A three part webinar series

Looking to investigate what it would take to start your own meat business?

Wanting to feel more empowered in your identity as a business owner and entrepreneur? Wondering about the nuanced difference between state and USDA meat processing regulations?This three-part webinar series will focus on a few strategic business training concepts that will help bolster you and steer you towards skills you need for long-term operational success and viability. Presented by Olivia Tincani, together with her suite of colleague thought practitioners, this series can be taken as a whole or each course individually. Courses are aimed at existing or emerging entrepreneurs. Read individual workshop descriptions below. Choose to sign up for one or all sessions. Once registered, you will receive the Zoom link.

Contact Taylor Muglia with any questions:

Leadership & Management Skills for Values-Driven Farm Businesses

March 21  |  9:30 a.m. – 11:30 a.m. MT

Educators: Chance Weston, Thunder Valley Community Development CorporationOlivia Tincani, Olivia Tincani & Co

This course will delve into the question of what really makes you an entrepreneur, and how we can all recognize ourselves as leaders even if you are a “one-person-show” or a budding business, or even just a new business idea. We will explore the nuances of ethical business operations with quadruple bottom line priorities (profit – planet – people – purpose), explore leadership through a distinctly Indigenous lens and using the framework of a Lakota sense of purpose, learn the theories of (non-Indigenous) Servant Leadership methods, cover general leadership and team-building tactics, and discuss how to cultivate an environment of reciprocity in your operations. We will introduce homework exercises to create and refine business core values that express the soul of the operation and drive your day-to-day decisions large and small. This course will be full of opportunities for engagement, small group breakout sessions, storytelling, and journaling/silent exercises.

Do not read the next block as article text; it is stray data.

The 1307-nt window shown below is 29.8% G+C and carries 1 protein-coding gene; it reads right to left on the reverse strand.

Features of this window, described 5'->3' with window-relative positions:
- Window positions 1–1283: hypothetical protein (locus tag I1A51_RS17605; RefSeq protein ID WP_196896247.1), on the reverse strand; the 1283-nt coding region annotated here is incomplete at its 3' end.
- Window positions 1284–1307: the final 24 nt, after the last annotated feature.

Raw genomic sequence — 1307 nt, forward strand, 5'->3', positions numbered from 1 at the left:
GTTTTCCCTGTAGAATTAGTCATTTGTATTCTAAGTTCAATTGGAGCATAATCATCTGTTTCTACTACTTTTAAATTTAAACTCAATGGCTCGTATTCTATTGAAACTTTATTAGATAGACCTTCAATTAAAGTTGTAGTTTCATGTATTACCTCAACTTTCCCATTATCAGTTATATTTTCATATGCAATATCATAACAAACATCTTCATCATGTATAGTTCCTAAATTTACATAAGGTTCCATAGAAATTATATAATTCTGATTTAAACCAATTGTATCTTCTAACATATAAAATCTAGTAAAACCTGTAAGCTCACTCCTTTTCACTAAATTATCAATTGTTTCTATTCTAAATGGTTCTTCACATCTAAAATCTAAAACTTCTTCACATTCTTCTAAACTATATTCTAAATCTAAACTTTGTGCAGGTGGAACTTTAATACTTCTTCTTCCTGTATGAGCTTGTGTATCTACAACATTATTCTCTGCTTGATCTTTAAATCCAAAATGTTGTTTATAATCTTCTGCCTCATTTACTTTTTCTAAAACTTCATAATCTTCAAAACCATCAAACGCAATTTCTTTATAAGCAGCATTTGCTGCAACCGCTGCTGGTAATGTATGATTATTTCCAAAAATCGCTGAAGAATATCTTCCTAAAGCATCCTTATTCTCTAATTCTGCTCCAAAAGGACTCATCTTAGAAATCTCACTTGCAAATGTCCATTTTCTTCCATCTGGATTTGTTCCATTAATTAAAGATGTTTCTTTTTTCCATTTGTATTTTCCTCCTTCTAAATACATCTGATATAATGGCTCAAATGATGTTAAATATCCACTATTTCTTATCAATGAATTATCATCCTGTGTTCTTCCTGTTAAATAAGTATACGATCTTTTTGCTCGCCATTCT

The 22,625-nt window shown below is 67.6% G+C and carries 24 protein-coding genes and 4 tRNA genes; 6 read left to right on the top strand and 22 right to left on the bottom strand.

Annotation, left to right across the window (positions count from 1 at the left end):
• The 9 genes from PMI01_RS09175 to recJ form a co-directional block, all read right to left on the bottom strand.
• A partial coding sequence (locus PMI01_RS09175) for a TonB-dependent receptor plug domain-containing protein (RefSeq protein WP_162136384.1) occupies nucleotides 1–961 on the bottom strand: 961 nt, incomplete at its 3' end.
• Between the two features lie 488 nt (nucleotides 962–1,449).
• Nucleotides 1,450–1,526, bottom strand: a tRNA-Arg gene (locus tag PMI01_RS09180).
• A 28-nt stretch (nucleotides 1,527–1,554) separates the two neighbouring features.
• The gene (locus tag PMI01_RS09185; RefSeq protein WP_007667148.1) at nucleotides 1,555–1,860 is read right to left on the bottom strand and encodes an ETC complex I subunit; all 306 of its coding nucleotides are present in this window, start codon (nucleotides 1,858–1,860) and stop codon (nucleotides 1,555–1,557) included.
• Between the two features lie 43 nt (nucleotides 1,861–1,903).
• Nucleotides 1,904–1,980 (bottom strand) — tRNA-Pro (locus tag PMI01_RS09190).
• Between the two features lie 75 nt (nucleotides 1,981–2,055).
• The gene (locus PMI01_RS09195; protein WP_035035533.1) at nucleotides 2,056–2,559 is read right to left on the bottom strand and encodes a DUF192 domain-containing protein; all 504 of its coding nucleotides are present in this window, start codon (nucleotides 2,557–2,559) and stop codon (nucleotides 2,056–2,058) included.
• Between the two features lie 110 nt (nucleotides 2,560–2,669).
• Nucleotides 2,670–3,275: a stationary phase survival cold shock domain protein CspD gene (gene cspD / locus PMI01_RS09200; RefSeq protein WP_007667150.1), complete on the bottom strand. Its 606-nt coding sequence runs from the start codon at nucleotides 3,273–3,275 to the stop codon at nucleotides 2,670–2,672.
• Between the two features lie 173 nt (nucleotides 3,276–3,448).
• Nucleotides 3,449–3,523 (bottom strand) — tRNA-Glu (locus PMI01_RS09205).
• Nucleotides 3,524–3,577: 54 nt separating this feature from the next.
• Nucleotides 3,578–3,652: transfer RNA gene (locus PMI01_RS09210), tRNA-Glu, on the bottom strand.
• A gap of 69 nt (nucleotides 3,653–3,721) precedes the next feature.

Processing Primer for the Producer

April 24  |  9:30 a.m. – 11:30 a.m. MT

Educators: David Zarling, NMPAN/Northwoods Group, Olivia Tincani, Olivia Tincani & Co

The processor relationship is perhaps the most fundamental one in the pathway from successful ranch, animal and range management to meat product in the hand of happy and healthy meat customers. In this foundational, bare bones course we cover all the basics and some nuances of the middle supply chain elements of a meat business: everything that happens from the mome​nt of harvest until it leaves your hands as sellable product. ​ Topics will include the differences between USDA, state and custom exempt regulations; where to process based on where you’d like to sell; cut sheets and processing decisions; soft skills necessary for a successful processor relationship; harvest timing and tracking.

Strategies for Starting a Meat Business: What To Think About From the Beginning

May 9  |  9:30 a.m. – 11:30 a.m. MT

Educators: Olivia Tincani, Olivia Tincani & Co, Micha Ide (Bright Ide Acres), Dede Bois (Root Down Farm), Katie Pencke (Alluvial Farms), and Meagan Lannan (Barney Creek Livestock)

Should you TRULY get into the meat business? Is the return actually better on your animals? Why on earth would you go to the trouble to hustle all that meat, and will it be worth it? This roundtable discussion of diverse, experienced producer panelists will answer questions about what you need to be considering from the outset of your endeavor. We will encourage you to consider the aspects of farming, ranching and meat business that are beyond just the basics of where to find land money, how to understand your cut sheet, where to sell, and how to attract customers (although we will touch on those too!). We will discuss how direct meat sales can offer even small operations a successful approach to maximizing your investment in your land, animals, and livelihood by recognizing the return each animal has to offer. But we will also get into the nitty gritty of family life, personal health and wellness, and the holistic business understanding it takes to ranch AND sell meat.